MST1 is a key regulator of beta cell apoptosis and dysfunction in diabetes


Apoptotic cell death is a hallmark of the loss of insulin-producing beta cells in all forms of diabetes mellitus. Current treatments fail to halt the decline in functional beta cell mass, and strategies to prevent beta cell apoptosis and dysfunction are urgently needed. Here, we identified mammalian sterile 20–like kinase-1 (MST1) as a critical regulator of apoptotic beta cell death and function. Under diabetogenic conditions, MST1 was strongly activated in beta cells in human and mouse islets and specifically induced the mitochondrial-dependent pathway of apoptosis through upregulation of the BCL-2 homology-3 (BH3)-only protein BIM. MST1 directly phosphorylated the beta cell transcription factor PDX1 at T11, resulting in the latter's ubiquitination and degradation and thus in impaired insulin secretion. MST1 deficiency completely restored normoglycemia, beta cell function and survival in vitro and in vivo. We show MST1 as a proapoptotic kinase and key mediator of apoptotic signaling and beta cell dysfunction and suggest that it may serve as target for the development of new therapies for diabetes.

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Figure 1: MST1 is activated in diabetes.
Figure 2: MST1 induces beta cell death.
Figure 3: MST1 impairs beta cell function by destabilizing PDX1.
Figure 4: MST1 deficiency improves beta cell survival and function.
Figure 5: Mst1 deletion protects from diabetes in vivo.
Figure 6: Beta cell–specific disruption of Mst1 prevents hyperglycemia and HFD-induced diabetes progression.


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This work was supported by the JDRF, the German Research Foundation (Emmy Noether Programm MA4172/1-1), the European Research Council, the German Federal Ministry of Science (Diabetes Competence Network), the European Federation for the Study of Diabetes and University of Bremen Research Funds (all to K.M.). We thank J. Bergemann for excellent technical assistance, G. Dharmadhikari and M. Panse for help with the analyses and G. Rutter and D. Schumann for critical discussion. Human islets were provided through the Juvenile Diabetes Research Foundation award 31-2008-413 (European Consortium for Islet Transplantation Islets for Basic Research Program) and by the Integrated Islet Distribution Program. Human pancreatic sections were obtained from the National Disease Research Interchange, which is supported by the US National Institutes of Health. MST1 and dn-MST1 plasmids and adenoviruses were provided by J. Sadoshima and Y. Maejima (Rutgers New Jersey Medical School), PDX1-WT plasmids and pGEX bacterial expression vector by R. Walther (University of Greifswald), INS-1E cells by C. Wollheim (Lund and Geneva Universities), RIP-Cre mice by P. Herrera (University of Geneva) and A. Mansouri (Max Planck Institute for Biophysical Chemistry), mouse pB.RSV.PDX1-GFP plasmid by I. Leibiger (Karolinska University) and rat insulin-2 promoter plasmid by R. Zinkernagel (University of Zurich). Adenovirus carrying eGFP as a control was provided by A.E. Karlsen (Novo Nordisk A/S).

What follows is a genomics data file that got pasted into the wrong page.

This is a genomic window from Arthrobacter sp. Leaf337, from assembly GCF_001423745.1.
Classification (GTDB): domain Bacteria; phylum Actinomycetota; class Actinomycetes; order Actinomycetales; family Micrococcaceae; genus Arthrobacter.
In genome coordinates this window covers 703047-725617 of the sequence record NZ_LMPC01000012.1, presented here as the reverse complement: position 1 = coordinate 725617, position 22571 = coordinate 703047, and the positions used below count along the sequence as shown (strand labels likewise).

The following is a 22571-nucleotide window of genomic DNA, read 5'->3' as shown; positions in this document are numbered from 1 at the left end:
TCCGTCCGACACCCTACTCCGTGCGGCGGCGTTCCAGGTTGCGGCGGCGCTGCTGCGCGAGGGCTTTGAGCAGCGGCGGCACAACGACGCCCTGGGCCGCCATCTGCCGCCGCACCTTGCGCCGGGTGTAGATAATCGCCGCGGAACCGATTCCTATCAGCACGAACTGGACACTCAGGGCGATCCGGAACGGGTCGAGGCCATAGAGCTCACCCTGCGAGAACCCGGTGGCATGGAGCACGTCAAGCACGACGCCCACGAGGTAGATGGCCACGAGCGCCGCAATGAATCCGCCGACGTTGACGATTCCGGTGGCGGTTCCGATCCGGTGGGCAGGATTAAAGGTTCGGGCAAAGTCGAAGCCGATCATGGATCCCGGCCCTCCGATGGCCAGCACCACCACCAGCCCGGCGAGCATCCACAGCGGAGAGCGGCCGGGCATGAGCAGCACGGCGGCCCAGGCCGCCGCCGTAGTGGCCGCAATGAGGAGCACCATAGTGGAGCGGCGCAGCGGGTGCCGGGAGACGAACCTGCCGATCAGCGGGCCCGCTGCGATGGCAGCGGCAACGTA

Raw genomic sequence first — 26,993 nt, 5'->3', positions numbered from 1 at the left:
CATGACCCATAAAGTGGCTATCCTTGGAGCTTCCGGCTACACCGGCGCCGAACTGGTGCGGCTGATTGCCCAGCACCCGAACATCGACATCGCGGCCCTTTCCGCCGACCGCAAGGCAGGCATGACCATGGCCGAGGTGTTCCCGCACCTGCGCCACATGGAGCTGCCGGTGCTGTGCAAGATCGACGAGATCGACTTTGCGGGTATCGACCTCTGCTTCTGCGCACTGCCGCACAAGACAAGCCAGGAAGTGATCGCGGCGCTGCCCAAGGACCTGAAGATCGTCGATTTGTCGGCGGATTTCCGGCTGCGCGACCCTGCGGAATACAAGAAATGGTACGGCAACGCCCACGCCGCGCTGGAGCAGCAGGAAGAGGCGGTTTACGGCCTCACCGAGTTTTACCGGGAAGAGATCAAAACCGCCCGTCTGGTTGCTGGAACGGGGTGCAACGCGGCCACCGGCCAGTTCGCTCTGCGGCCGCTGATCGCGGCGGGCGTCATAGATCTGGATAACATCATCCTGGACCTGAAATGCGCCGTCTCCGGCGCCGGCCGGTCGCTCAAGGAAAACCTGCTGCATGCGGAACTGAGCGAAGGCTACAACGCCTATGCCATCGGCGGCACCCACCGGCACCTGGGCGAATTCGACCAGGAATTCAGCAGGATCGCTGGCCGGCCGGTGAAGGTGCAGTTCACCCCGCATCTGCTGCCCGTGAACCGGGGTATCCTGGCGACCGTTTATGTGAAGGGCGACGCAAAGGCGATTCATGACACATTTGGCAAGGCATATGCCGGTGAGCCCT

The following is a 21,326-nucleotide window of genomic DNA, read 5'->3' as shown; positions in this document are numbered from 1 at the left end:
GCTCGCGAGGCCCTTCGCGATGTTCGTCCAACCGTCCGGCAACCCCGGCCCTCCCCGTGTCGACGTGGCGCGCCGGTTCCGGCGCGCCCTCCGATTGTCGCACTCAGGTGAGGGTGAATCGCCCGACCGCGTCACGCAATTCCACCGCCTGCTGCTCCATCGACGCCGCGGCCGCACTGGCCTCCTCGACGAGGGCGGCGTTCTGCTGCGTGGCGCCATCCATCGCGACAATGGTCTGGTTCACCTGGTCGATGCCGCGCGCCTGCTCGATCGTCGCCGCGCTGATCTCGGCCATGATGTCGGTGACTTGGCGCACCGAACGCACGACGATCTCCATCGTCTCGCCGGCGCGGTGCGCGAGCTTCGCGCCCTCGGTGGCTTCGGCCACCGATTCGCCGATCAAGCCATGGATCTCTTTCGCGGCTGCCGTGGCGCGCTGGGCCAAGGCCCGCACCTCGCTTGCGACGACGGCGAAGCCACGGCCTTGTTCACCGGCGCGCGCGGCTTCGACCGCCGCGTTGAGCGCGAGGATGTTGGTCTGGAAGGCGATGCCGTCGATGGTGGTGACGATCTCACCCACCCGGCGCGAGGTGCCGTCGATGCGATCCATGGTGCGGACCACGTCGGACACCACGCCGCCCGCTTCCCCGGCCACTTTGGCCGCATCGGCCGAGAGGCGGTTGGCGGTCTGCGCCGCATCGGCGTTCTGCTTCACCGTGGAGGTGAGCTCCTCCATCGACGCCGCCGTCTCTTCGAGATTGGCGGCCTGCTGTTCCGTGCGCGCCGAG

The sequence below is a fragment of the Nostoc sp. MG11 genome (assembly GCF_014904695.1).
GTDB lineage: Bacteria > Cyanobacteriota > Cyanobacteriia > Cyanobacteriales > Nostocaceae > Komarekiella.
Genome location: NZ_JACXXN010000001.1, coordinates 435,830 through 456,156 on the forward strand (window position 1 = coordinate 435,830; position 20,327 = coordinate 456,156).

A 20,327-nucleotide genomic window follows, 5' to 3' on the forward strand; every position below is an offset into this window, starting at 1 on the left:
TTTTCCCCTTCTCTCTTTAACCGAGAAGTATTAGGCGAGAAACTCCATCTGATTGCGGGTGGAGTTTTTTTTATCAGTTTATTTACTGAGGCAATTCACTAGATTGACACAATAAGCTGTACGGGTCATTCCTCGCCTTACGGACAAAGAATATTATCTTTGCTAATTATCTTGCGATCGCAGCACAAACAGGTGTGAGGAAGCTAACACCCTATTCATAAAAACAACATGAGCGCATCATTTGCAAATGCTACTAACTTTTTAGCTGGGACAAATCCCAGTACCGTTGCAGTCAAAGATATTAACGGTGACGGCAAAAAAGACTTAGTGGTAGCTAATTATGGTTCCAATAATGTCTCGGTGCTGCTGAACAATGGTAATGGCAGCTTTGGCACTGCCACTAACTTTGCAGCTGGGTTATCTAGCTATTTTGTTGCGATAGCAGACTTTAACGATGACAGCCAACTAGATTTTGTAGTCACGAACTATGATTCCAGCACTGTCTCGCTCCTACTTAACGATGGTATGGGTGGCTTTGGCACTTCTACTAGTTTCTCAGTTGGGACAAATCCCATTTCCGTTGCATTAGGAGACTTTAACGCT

Author information

A.A. conceived of the project, designed all and performed most of the experiments, analyzed the data and wrote the paper. F. Paroni provided experimental and technical support and analyzed data. Z.A., S.K., V.K. and T.Y. performed experiments and analyzed data. T.F. provided mutated PDX1 plasmids, W.T. provided Mst1−/− and Mst1fl/fl mice and J.K.C., F. Pattou and J.O. isolated human islets. K.M. supervised the project and wrote the paper.

Correspondence to Amin Ardestani or Kathrin Maedler.

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Ardestani, A., Paroni, F., Azizi, Z. et al. MST1 is a key regulator of beta cell apoptosis and dysfunction in diabetes. Nat Med 20, 385–397 (2014).

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